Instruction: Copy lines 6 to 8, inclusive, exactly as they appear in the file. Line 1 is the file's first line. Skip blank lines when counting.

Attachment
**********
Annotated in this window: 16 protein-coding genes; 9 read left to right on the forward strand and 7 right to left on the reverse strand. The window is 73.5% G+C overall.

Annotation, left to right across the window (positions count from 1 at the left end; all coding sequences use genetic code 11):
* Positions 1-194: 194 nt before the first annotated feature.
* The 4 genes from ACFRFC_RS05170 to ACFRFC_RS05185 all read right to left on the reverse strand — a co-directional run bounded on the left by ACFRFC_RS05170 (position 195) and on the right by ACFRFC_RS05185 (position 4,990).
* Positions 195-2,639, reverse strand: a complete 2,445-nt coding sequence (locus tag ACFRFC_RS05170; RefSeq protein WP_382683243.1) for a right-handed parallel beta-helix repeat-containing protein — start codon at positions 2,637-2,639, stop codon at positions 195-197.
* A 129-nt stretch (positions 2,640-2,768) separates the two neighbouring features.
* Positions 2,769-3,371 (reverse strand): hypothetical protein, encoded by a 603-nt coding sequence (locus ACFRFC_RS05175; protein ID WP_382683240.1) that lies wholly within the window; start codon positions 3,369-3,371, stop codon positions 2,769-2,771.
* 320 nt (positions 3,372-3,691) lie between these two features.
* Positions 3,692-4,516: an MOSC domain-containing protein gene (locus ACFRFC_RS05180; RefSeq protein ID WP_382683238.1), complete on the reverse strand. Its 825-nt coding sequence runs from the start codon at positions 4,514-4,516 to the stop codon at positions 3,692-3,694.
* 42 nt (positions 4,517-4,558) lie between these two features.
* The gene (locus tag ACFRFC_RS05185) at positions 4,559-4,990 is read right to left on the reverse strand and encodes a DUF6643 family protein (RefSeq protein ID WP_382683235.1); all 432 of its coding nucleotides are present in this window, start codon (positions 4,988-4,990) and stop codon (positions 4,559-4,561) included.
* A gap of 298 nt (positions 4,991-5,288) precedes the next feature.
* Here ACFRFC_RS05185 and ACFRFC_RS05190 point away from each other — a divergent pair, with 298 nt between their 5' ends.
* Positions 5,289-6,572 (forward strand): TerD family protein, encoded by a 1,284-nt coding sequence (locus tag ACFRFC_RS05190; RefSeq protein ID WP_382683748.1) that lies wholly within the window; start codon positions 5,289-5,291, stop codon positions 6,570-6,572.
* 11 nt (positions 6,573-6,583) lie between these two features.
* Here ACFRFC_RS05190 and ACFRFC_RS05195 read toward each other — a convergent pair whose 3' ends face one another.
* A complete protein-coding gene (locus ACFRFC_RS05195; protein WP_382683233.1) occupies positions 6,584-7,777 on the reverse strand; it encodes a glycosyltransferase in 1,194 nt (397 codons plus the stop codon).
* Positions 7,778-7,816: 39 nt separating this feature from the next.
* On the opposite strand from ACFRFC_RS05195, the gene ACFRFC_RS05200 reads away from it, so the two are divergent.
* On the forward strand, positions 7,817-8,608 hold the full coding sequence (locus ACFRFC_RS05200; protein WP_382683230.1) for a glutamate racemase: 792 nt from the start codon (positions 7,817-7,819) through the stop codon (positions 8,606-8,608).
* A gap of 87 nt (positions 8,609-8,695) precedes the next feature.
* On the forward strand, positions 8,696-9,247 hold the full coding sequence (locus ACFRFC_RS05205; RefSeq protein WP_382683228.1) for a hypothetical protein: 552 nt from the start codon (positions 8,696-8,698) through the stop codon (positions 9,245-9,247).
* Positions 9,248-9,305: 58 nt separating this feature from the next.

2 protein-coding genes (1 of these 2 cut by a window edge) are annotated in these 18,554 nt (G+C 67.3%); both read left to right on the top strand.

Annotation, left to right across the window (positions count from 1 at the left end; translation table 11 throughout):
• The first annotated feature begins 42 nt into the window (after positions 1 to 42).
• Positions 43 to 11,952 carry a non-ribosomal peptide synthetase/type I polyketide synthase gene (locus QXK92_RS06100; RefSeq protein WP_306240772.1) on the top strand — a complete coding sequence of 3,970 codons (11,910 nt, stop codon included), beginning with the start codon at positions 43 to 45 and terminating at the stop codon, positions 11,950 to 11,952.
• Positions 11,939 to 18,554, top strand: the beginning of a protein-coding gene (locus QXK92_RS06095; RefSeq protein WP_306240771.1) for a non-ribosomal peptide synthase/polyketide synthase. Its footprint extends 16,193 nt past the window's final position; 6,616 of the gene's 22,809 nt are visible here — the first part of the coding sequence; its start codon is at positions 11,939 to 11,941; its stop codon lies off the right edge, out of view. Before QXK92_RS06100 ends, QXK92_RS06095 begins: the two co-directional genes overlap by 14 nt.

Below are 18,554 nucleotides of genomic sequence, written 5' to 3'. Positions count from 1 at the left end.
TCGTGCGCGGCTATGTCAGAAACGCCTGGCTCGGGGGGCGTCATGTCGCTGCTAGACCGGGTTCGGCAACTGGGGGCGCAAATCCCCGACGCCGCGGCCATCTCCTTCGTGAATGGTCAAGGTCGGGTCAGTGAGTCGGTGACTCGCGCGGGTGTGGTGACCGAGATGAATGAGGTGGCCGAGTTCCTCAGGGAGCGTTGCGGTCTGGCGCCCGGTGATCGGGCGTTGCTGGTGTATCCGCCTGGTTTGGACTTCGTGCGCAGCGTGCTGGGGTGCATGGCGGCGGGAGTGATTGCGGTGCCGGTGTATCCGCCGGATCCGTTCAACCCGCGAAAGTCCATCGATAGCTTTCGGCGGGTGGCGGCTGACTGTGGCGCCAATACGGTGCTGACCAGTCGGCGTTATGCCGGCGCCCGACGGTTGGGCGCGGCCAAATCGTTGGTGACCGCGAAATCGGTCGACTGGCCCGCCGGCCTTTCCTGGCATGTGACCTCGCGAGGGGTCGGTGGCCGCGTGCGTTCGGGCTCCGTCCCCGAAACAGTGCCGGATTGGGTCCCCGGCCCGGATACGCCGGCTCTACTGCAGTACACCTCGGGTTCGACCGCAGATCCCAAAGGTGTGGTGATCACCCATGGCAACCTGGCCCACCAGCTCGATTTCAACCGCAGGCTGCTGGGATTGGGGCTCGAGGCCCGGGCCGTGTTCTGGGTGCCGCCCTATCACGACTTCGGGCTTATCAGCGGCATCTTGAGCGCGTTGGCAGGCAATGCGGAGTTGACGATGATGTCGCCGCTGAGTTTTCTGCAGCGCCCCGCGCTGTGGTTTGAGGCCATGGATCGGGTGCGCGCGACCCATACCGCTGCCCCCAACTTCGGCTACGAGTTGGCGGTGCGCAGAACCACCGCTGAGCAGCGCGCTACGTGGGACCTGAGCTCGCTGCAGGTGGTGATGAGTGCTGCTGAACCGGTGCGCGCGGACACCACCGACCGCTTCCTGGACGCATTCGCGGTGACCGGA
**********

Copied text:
* A 129-nt stretch (positions 2,640-2,768) separates the two neighbouring features.
* Positions 2,769-3,371 (reverse strand): hypothetical protein, encoded by a 603-nt coding sequence (locus ACFRFC_RS05175; protein ID WP_382683240.1) that lies wholly within the window; start codon positions 3,369-3,371, stop codon positions 2,769-2,771.
* 320 nt (positions 3,372-3,691) lie between these two features.